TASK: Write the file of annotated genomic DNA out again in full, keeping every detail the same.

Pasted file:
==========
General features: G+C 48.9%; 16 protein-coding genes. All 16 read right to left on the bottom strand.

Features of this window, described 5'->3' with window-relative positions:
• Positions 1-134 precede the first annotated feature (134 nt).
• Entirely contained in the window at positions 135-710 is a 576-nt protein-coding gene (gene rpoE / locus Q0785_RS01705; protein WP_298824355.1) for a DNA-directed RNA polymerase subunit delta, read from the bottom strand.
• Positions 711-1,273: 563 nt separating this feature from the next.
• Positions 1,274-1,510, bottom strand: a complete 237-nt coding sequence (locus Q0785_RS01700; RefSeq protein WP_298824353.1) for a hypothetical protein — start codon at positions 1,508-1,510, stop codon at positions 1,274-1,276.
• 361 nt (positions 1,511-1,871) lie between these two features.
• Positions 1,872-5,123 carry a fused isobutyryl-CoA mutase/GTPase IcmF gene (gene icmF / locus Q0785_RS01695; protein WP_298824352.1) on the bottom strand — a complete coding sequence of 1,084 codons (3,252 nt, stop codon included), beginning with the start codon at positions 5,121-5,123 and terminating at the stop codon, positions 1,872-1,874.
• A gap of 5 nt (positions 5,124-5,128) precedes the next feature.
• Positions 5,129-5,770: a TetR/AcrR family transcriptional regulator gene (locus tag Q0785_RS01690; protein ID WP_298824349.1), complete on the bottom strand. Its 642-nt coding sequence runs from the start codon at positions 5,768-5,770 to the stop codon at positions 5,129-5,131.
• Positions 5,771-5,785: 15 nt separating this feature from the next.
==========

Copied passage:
General features: G+C 48.9%; 16 protein-coding genes. All 16 read right to left on the bottom strand.

Features of this window, described 5'->3' with window-relative positions:
• Positions 1-134 precede the first annotated feature (134 nt).
• Entirely contained in the window at positions 135-710 is a 576-nt protein-coding gene (gene rpoE / locus Q0785_RS01705; protein WP_298824355.1) for a DNA-directed RNA polymerase subunit delta, read from the bottom strand.
• Positions 711-1,273: 563 nt separating this feature from the next.
• Positions 1,274-1,510, bottom strand: a complete 237-nt coding sequence (locus Q0785_RS01700; RefSeq protein WP_298824353.1) for a hypothetical protein — start codon at positions 1,508-1,510, stop codon at positions 1,274-1,276.
• 361 nt (positions 1,511-1,871) lie between these two features.
• Positions 1,872-5,123 carry a fused isobutyryl-CoA mutase/GTPase IcmF gene (gene icmF / locus Q0785_RS01695; protein WP_298824352.1) on the bottom strand — a complete coding sequence of 1,084 codons (3,252 nt, stop codon included), beginning with the start codon at positions 5,121-5,123 and terminating at the stop codon, positions 1,872-1,874.
• A gap of 5 nt (positions 5,124-5,128) precedes the next feature.
• Positions 5,129-5,770: a TetR/AcrR family transcriptional regulator gene (locus tag Q0785_RS01690; protein ID WP_298824349.1), complete on the bottom strand. Its 642-nt coding sequence runs from the start codon at positions 5,768-5,770 to the stop codon at positions 5,129-5,131.
• Positions 5,771-5,785: 15 nt separating this feature from the next.